In 2014, President Obama decided that Icann needed to come out from under U.S. control, and be owned by the world. On October 1, 2016, it happened. Icann’s actions could no longer be stopped or controlled by the Department of Commerce or anyone in the U.S. government.
This means that Russia and China could now operate what’s called “root servers” that control the master database of what domain points to what address. And if the FSB or Chinese intelligence wanted to “poison” their root servers to alter where their users, or hackers, pointed, to, say, for instance, spoof a large company’s domain to fool its email servers into believing a malicious message was real, well, then there’s not much America could do about it.
If Russia and China wanted to conduct “DNSpionage,” Obama gave them all the keys to the kingdom to do it.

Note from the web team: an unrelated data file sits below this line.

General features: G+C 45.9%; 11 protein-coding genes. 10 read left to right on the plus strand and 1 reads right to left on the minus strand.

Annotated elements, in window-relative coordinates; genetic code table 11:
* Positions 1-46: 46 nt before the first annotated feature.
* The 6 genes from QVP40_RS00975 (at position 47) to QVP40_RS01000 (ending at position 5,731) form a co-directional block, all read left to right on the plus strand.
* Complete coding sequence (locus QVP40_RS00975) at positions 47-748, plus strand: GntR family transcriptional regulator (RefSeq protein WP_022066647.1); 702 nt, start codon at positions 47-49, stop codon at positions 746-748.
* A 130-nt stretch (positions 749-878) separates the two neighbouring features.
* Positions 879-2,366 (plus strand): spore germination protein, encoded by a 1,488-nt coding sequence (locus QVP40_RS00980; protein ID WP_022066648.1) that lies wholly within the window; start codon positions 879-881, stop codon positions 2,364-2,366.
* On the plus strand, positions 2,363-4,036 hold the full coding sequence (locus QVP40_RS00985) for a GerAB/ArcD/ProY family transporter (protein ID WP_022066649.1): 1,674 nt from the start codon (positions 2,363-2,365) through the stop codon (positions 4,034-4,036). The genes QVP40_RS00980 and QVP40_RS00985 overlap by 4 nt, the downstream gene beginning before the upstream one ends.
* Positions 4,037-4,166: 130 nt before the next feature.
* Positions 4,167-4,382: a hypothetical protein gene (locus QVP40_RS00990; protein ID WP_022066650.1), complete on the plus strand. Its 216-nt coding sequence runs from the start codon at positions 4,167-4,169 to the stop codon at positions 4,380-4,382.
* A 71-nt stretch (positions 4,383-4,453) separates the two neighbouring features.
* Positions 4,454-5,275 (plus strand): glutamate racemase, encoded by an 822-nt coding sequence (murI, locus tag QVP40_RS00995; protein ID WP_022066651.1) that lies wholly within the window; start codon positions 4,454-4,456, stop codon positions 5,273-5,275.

We could have cut them off
If the Icann transfer from U.S. government control had not happened, the U.S. could literally have cut off Russia from the Internet. Just remove their “top level domain” entries dot-ru (.ru) or block their servers from accessing address space, and, poof, no Russia, other than what they could engineer using unblocked space. But then American authorities could easily track them.
Now, Russia can set aside giant swaths of the enormous IPv6 address space, hide it behind sophisticated proxy servers and encrypted tunnels/firewalls, and do really evil stuff. They could hide crypto-currency transactions, shelter cyber criminals, and conduct cyber intelligence operations with state approval, all through completely legal and above-board management changes using Icann.
The Russians loved Bitcoin, because of its untraceable blockchain. If not for Obama’s folly, we could have easily cut off Russian, Bulgarian and other bad actors’ access to the currency, or traced them more easily.
Now, the criminals really have the upper hand.